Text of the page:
There are so many, but some examples that come to mind right away:
- Phone calls, cards, and emails sent to check in on friends who aren’t well, who live alone, ….people you can’t be with yet. We can’t be together, but we don’t have to be apart.
- Providing rides to & from cancer treatments and medical appointments –that takes a lot of heart, a lot of love in the best of times, but maybe even more so during a pandemic
- Stepping up to do gardening, shopping & errands for those who need help … those overwhelmed by medical issues
- Special deliveries to say we are thinking of you & miss you
- Donations of money, diapers, food & more that have continued in a safe way to support those in need in our community
- Being able to enjoy the beautiful gift of SJR’s music when we can’t be physically together, but can still worship as a community together, online … some of us still in our pyjamas
- the ongoing requests for Prayer Shawls … it is indeed a blessing to be able to continue crafting, requesting, and giving prayer shawls, no matter the state of the world.
In the last 4 weeks alone, the prayer shawl ministry of SJR has ensured that no less than 12 shawls have been delivered. Some were for those who are grieving, some for those who are ill,
some for those who need support, some for those who are celebrating a good thing in their life.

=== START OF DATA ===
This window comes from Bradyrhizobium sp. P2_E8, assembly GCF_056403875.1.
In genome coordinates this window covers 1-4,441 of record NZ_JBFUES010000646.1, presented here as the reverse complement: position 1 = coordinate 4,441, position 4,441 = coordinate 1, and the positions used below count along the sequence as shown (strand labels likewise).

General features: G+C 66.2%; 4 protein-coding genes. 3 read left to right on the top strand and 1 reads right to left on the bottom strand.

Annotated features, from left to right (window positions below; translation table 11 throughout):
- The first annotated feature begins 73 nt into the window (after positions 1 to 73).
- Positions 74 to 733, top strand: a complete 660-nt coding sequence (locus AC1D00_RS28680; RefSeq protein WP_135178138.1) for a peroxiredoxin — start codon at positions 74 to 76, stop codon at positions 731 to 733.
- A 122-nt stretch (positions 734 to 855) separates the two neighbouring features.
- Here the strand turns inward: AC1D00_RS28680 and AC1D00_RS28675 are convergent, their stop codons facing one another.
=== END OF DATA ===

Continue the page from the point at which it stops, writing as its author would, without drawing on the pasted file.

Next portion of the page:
Our Prayer Shawl Ministry has been a part of this faith community for over 15 years. It takes all of us to make it happen: the crafters; the people who recognize a need and request shawls; the people who ensure the shawl gets to the person for whom it is intended; all of you, this community of faith, who support this ministry and give the final blessings on each shawl, making it complete.
Today, together, we will offer blessings on these shawls so that we can share the love of God with these tangible hugs.
We are not yet at a point where we can pass shawls through the congregation, but we know and trust that no matter where you are, God hears your prayers. God knows where they are needed.
In your bulletin, you should find an insert with a blessing liturgy that we can share together.
Prayer Shawl Blessings
Adaptation of liturgy by Sarah E. Weaver 2011
God of love, joy and comfort, in this time of worship,
we join in celebrating one of the ministries of this,
your church, your community of faith,
St. James’-Rosemount United Church.
We give thanks for the opportunity, in love and compassion for all of your children, to share a tangible gift of your love, a prayer shawl.
We know that you are always present in our lives and that your love transcends all. We pray that a prayer shawl will be a physical reminder of your presence, your eternal love, to those who will receive them.
Generous God, we thank you for bringing us together.
We thank you for those who created the yarn,
those who brought it to market,
and those who stocked the shelves.
We are blessed by the loves of the many people who make the crafting possible.
Compassionate God, we ask you to bless all of the people who will receive these shawls, many of whom we don’t know yet. May they feel the love, comfort and peace of your presence.
May God’s grace be upon these shawls,
warming, comforting, enfolding, embracing.
May they be a safe haven,
sustaining and embracing,
in good times as well as difficult ones.
May the ones who receive these shawls
be cradled in hope, kept in joy, graced with peace
and wrapped in love.